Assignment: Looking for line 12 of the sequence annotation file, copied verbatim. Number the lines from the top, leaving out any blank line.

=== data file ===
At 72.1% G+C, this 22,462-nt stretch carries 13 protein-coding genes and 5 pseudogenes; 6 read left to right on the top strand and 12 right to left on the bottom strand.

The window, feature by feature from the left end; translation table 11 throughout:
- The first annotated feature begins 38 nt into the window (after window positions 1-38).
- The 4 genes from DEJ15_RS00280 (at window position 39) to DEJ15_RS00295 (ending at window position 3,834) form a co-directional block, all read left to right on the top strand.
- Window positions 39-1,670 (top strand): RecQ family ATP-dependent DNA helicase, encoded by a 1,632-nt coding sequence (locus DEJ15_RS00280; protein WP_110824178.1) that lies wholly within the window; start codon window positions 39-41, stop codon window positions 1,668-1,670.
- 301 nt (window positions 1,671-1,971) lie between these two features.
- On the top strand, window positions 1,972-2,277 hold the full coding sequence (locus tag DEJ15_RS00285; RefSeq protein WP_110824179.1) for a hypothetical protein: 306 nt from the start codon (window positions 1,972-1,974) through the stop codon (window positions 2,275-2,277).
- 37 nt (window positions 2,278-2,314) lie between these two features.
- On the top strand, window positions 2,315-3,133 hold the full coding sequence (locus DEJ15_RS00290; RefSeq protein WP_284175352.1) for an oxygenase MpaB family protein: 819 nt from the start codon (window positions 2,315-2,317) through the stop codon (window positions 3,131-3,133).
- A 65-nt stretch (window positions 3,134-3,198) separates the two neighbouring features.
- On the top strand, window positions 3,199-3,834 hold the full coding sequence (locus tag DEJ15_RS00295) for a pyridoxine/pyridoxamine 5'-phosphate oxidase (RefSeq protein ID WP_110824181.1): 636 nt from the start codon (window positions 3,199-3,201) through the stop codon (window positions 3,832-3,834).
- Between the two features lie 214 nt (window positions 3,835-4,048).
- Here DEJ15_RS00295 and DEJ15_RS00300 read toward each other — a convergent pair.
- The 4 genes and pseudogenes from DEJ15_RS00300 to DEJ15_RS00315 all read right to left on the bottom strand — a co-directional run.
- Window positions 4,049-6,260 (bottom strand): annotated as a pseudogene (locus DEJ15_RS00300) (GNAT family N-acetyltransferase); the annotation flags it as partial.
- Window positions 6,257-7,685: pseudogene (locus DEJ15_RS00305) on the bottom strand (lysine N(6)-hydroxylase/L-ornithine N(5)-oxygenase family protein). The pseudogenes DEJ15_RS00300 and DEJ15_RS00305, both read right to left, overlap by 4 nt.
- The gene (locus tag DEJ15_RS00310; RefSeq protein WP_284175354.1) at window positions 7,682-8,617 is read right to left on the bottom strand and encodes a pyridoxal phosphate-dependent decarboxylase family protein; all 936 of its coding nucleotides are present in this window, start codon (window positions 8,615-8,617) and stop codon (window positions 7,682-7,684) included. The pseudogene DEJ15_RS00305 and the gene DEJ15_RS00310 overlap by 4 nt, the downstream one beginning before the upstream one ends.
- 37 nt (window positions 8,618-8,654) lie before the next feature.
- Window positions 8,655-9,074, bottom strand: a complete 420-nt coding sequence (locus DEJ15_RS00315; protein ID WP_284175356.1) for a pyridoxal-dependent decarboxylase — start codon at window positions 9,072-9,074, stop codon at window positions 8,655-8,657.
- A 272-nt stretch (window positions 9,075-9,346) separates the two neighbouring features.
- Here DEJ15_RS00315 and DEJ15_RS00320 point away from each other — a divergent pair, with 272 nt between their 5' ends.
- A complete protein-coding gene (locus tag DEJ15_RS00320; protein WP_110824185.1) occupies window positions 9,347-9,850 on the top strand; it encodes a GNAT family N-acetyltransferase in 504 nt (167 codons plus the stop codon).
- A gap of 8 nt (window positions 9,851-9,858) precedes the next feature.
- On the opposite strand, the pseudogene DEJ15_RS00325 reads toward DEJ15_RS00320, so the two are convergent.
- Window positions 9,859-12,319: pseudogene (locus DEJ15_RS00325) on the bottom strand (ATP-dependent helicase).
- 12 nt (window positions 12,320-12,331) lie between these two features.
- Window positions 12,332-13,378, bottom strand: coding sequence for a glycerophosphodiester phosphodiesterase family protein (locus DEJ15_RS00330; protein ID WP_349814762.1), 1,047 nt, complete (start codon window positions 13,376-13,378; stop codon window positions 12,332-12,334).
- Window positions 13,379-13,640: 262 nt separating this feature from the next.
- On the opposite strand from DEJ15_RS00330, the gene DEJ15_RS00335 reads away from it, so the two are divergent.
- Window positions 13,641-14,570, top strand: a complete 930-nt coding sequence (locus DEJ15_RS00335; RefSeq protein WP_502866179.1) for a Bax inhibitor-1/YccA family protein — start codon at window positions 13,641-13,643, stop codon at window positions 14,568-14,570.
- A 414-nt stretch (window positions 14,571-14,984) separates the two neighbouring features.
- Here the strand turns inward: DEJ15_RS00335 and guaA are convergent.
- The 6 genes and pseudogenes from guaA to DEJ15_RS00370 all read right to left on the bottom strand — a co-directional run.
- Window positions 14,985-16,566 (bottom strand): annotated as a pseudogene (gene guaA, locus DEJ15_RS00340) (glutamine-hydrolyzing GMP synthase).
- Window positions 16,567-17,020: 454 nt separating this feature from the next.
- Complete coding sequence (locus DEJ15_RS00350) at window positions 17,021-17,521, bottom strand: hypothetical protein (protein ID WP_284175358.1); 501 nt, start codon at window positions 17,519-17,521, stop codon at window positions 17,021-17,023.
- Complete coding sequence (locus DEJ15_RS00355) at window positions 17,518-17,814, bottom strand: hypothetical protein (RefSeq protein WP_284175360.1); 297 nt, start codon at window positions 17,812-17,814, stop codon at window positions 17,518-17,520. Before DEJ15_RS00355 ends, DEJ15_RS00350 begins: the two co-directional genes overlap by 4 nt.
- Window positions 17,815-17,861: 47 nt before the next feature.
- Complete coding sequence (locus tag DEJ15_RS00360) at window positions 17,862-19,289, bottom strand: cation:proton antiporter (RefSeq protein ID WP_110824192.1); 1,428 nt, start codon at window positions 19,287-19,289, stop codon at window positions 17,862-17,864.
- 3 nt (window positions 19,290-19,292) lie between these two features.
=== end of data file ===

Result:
- Between the two features lie 214 nt (window positions 3,835-4,048).